within anwithin anManager,
enterprise systementerpriseCustomer,
systemNeighbor, Other
FunctionMThe classificationUsed toP2PCharacter,YLine function,
field that defines adetermine how aSelection,Staff function,
participant'sparticipantLength = 20Matrix function,
function withinfunctions in aMini
the enterpriseorganizationorganization
RoleMThe classificationUsed toP2PCharacter,YSpecialist,
field that defines adetermine how aSelection,Manager,
participant's roleparticipantLength = 20Advocate,
within theinteracts withAdversary, etc
enterpriseother
participants
LegalDomainMThe domain fieldUsed to defineP2ICharacter,YPredefined
entitydefines the legalthe legal span ofSelection,reference table
entity to which aaccess, control,Length = 15values
participant isauthorization,
assignedetc
OrganizationalOThe domain fieldUsed to defineP2ICharacter,YPredefined
entitydefines thetheSelection,reference table
organizationalorganizationalLength = 15values
entity to which aspan of access,
participant iscontrol,
assignedauthorization,
etc
Mobility/MThe domain fieldUsed to defineP2ICharacter,YFixed, local,
Dispersionthat defines ahow aSelection,regional, global,
participant'sparticipant'sLength = 15etc.
mobility withresponsibility is
respect tomaintained
responsibility
Geography/ControlOThe control fieldUsed toP2ICharacter,YPredefined
Regionthat defines thedetermine theSelection,reference table
geographic scopegeographic spanLength = 15values
of responsibilityof control for a
for the participantparticipant
Job classMThe control fieldUsed toCharacter,YPredefined
that defines thedetermine theSelection,reference table
participant's joblevel of controlLength = 20values
categorya participant
will be
permitted to
have
QuantityOThe control fieldUsed toNumeric,N
that defines thedetermine theLength = 5
total number ofnumber of
individualparticipants of a
participants of thissingle class
type
CountryEnvironmentMThe environmentUsed toP2ACharacter,YPredefined
field that defines adetermine howSelection,reference table
participant'sculture willLength = 20values
locationimpact a
participant
State/MThe environmentUsed toP2ACharacter,YPredefined
Province/field that defines adetermine howSelection,reference table
Territoryparticipant'sgeography willLength = 20values
locationimpact a
participant
FacilityMThe environmentUsed toP2ACharacter,YPredefined
field that defines adetermine aSelection,reference table
participant'sparticipant'sLength = 20values
locationinformation
accessibility
LanguageMThe environmentUsed toP2IIndicatorYPredefined
field that defines adetermine howboxreference table
participant'slanguage will(multiplevalues
language andimpact aselections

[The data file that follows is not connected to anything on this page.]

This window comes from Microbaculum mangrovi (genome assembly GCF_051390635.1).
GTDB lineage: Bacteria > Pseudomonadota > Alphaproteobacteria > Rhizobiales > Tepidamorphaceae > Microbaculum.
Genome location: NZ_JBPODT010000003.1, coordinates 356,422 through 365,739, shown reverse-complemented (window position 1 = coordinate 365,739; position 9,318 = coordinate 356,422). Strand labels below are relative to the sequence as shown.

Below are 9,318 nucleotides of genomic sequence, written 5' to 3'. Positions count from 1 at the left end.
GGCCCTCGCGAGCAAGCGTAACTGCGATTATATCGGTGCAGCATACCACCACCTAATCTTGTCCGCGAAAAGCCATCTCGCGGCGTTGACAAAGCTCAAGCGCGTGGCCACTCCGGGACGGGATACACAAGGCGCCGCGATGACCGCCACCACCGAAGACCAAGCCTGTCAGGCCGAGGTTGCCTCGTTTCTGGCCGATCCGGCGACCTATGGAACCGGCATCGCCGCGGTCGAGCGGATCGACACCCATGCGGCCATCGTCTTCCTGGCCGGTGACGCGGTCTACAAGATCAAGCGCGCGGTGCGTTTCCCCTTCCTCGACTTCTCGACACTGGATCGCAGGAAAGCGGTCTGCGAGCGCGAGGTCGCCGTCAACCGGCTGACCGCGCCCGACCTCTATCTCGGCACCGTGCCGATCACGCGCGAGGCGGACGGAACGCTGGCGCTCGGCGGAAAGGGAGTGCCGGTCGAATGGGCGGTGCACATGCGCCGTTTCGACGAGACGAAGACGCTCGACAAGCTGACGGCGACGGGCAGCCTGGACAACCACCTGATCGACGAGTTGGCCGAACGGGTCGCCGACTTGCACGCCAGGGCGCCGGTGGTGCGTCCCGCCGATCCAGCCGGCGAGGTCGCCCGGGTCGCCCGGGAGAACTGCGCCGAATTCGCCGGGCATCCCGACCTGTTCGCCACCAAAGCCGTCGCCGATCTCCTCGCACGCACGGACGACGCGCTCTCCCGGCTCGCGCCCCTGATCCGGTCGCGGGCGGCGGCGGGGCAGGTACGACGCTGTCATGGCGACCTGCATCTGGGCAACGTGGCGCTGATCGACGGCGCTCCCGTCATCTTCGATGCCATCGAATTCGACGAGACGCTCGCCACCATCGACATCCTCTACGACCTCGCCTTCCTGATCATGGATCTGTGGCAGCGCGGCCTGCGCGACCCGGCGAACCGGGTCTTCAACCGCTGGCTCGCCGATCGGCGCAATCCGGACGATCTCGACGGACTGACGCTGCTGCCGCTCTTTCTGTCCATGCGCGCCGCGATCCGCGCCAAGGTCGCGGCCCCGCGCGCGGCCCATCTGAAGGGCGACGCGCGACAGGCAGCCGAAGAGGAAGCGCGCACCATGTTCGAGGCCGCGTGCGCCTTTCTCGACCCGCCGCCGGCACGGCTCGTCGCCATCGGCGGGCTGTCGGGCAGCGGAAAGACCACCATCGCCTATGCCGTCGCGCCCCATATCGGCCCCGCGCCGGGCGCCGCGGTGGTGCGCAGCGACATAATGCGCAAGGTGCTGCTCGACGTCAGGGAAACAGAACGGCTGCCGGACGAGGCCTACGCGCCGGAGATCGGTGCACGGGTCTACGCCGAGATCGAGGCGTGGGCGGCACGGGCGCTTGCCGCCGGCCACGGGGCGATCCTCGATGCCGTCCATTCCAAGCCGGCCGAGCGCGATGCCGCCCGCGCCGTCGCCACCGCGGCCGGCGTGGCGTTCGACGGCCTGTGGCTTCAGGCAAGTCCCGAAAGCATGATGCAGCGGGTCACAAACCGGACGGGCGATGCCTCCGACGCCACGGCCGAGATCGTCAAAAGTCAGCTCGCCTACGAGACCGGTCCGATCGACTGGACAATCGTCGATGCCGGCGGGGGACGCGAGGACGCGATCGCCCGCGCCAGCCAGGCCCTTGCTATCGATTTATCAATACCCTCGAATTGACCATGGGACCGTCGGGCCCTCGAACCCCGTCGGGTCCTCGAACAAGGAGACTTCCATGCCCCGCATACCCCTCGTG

dialectparticipant'spermitted)
enabler needs
EducationMThe environmentUsed toP2IIndicatorYPredefined
levelfield that defines adetermine how aboxreference table
participant'sparticipant's(multiplevalues
knowledge andability toselections
skill levelexecute anpermitted)
activity or
operate an
enabler
InputAccessibilityOThe accessibilityUsed toP2EIndicatorYTerminal,
devicefield thatdetermine how aboxcomputer, PDA,
describes theparticipant(multiplescanner, reader,
input device usedaccessesselectionsphone, radio, etc
by a participantenablers topermitted)
execute their
activities
ConnectionOThe accessibilityUsed toP2EIndicatorYCAT5, ADSL,
mediumfield thatdetermine how aboxDSL, T1, ISDN,
describes theparticipant may(multiplewireless,
connectionconnect toselectionsWCDMA, etc.
medium that amanage andpermitted)
participant uses toaccess
accessinformation
information
OutputOThe accessibilityUsed toP2EIndicatorYFax, printer,
devicefield thatdetermine how aboxCRT, phone,
describes theparticipant will(multipleLCD, plotter,
output deviceretrieveselectionsprojector, etc.
used by ainformation topermitted)
participant inmanage their
performing theiractivities
activities
SecuritySecurityMThe security fieldUsed to validateP2I;BooleanNYes, No
requiredthat indicatesthe informationP2A
whether asecurity and
participant has aactivity security
security clearanceprotocols

Activity Object: What Is Done

An activity includes automated and/or manual tasks that generate a change in state of an object resulting in generation of information, or that generate a change in state of existing information. The activity object represents such tasks. The activity object may also represent a transformation of information via an activity. Such transformations may include, for example, transfer of information from a physical medium to electronic medium.

Any type of data may be included in the activity object. For example, the activity object may contain data that describes the category of the activity (e.g., manual, semi-automated, fully automated), the type of the activity (e.g., global, regional, local, other), the function of the activity (e.g., customer, industry, compliance, incidental), and whether and/or how the activity is controlled (e.g., regulated, un-regulated, mandated).